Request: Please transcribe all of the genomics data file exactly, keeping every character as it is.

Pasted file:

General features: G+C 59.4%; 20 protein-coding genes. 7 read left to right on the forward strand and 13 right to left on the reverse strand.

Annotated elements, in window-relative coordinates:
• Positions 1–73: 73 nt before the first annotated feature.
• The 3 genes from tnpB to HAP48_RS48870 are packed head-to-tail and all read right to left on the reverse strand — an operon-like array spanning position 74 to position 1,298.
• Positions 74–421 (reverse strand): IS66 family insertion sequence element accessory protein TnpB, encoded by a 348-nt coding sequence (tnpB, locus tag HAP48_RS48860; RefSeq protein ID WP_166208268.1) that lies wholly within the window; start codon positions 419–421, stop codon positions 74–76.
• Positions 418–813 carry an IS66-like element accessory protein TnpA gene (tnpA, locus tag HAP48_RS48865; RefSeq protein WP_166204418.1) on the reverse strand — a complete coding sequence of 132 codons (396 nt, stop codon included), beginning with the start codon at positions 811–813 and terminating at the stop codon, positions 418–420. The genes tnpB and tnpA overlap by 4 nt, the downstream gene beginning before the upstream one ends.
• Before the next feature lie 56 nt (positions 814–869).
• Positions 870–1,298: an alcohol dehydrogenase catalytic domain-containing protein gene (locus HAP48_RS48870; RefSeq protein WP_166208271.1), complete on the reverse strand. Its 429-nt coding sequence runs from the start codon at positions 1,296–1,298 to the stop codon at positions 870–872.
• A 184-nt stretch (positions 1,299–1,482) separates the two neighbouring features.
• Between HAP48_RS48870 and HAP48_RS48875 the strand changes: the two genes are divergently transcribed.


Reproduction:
General features: G+C 59.4%; 20 protein-coding genes. 7 read left to right on the forward strand and 13 right to left on the reverse strand.

Annotated elements, in window-relative coordinates:
• Positions 1–73: 73 nt before the first annotated feature.
• The 3 genes from tnpB to HAP48_RS48870 are packed head-to-tail and all read right to left on the reverse strand — an operon-like array spanning position 74 to position 1,298.
• Positions 74–421 (reverse strand): IS66 family insertion sequence element accessory protein TnpB, encoded by a 348-nt coding sequence (tnpB, locus tag HAP48_RS48860; RefSeq protein ID WP_166208268.1) that lies wholly within the window; start codon positions 419–421, stop codon positions 74–76.
• Positions 418–813 carry an IS66-like element accessory protein TnpA gene (tnpA, locus tag HAP48_RS48865; RefSeq protein WP_166204418.1) on the reverse strand — a complete coding sequence of 132 codons (396 nt, stop codon included), beginning with the start codon at positions 811–813 and terminating at the stop codon, positions 418–420. The genes tnpB and tnpA overlap by 4 nt, the downstream gene beginning before the upstream one ends.
• Before the next feature lie 56 nt (positions 814–869).
• Positions 870–1,298: an alcohol dehydrogenase catalytic domain-containing protein gene (locus HAP48_RS48870; RefSeq protein WP_166208271.1), complete on the reverse strand. Its 429-nt coding sequence runs from the start codon at positions 1,296–1,298 to the stop codon at positions 870–872.
• A 184-nt stretch (positions 1,299–1,482) separates the two neighbouring features.
• Between HAP48_RS48870 and HAP48_RS48875 the strand changes: the two genes are divergently transcribed.